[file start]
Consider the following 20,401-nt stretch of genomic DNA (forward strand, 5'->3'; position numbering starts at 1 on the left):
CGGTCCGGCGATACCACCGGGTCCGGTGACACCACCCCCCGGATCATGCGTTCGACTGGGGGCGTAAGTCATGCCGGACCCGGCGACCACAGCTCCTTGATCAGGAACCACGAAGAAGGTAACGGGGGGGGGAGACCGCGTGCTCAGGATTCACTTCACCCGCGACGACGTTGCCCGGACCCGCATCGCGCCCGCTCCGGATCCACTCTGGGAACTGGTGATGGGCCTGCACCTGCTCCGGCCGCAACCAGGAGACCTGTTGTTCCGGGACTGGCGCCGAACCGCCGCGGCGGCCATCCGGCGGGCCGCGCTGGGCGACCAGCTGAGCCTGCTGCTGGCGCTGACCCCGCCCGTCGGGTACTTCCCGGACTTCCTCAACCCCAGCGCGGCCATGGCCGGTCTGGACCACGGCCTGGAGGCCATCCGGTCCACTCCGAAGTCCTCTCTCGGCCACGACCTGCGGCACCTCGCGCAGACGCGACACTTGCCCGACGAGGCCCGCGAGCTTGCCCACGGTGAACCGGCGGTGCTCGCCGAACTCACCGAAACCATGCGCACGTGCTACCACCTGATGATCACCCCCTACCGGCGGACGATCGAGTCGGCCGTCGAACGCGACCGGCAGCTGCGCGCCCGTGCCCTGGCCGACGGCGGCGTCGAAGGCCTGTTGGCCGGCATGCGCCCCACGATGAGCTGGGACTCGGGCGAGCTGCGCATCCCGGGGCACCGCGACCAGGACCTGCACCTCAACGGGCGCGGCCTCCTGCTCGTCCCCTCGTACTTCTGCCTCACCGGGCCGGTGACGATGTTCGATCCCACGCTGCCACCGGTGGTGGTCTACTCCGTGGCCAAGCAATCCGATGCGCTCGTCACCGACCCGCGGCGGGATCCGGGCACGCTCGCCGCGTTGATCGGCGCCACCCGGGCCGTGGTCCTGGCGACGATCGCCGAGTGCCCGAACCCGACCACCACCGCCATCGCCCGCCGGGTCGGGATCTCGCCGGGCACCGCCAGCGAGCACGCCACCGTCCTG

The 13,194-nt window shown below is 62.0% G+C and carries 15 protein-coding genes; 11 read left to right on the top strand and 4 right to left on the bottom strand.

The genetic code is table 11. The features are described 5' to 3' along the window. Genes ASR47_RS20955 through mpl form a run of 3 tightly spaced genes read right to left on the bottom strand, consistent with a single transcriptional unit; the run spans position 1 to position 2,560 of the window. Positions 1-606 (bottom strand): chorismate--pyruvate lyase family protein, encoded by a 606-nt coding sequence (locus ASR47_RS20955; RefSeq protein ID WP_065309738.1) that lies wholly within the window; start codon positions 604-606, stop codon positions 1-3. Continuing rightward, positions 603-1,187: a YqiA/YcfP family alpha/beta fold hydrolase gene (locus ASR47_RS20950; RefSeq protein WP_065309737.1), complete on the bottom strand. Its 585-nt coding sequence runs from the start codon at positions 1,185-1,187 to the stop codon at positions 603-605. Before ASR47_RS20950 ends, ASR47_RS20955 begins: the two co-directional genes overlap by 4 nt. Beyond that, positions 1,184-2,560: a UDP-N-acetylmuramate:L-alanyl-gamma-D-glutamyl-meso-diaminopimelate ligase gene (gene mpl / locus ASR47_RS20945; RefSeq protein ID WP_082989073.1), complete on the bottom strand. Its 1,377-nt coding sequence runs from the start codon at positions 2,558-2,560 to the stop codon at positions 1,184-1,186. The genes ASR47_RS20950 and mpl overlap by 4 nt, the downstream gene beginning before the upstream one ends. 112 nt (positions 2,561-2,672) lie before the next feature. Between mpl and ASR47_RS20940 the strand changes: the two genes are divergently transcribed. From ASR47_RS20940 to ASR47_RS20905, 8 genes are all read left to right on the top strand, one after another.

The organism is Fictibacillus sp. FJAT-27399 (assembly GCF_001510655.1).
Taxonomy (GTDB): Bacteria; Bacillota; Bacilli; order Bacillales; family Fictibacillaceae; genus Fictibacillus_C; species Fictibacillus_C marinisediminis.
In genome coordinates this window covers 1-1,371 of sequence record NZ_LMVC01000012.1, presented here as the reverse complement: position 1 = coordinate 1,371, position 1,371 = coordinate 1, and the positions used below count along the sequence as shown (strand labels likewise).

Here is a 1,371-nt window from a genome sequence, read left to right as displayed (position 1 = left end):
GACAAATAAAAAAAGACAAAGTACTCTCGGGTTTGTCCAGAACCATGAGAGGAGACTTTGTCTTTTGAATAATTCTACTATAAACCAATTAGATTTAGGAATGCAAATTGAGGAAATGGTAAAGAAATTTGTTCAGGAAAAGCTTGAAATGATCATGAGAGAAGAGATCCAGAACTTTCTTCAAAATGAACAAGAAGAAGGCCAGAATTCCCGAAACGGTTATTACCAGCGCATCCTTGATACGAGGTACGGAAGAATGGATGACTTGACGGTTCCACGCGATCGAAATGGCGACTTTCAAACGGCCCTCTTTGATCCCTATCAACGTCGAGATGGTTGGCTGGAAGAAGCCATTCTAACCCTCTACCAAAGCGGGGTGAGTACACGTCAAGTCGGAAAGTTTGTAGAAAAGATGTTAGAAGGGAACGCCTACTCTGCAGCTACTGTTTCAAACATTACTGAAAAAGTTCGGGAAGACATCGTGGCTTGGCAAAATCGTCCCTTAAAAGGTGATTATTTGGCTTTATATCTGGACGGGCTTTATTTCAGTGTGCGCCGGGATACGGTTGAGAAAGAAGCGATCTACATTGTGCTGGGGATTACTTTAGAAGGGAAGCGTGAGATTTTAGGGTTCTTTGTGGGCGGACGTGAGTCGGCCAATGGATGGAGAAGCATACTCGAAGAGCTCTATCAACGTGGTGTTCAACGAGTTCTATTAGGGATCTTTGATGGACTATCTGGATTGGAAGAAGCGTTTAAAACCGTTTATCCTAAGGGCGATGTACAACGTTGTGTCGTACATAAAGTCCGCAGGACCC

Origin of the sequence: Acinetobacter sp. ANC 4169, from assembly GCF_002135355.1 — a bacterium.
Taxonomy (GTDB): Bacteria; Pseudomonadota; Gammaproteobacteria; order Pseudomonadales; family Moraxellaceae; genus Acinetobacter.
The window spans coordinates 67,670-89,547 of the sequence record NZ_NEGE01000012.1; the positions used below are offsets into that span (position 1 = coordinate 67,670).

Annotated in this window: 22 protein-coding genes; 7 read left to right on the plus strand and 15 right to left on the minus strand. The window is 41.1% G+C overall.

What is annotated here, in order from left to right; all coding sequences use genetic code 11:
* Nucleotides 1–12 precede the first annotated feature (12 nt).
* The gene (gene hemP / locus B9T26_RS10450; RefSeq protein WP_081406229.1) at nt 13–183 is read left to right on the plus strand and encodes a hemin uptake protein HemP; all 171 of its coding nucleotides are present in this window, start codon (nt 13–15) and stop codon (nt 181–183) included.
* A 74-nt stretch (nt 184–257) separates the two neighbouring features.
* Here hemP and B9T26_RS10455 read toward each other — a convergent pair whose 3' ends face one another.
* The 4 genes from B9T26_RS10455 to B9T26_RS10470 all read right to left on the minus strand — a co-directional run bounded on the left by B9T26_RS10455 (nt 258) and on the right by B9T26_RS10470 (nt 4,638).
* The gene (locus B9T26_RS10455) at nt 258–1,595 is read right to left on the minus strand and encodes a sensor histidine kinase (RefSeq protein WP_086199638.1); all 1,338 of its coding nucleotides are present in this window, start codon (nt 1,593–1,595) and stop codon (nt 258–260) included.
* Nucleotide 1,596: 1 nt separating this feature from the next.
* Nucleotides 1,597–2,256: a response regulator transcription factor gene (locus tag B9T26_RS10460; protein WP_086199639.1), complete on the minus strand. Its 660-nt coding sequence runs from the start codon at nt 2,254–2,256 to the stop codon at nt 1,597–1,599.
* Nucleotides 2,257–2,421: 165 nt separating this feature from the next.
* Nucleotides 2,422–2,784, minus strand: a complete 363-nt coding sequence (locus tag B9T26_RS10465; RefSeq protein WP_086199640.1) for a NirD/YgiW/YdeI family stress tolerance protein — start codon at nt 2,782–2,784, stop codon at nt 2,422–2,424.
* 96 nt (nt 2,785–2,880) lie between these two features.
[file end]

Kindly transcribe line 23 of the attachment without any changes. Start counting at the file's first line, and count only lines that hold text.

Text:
* Nucleotides 2,257–2,421: 165 nt separating this feature from the next.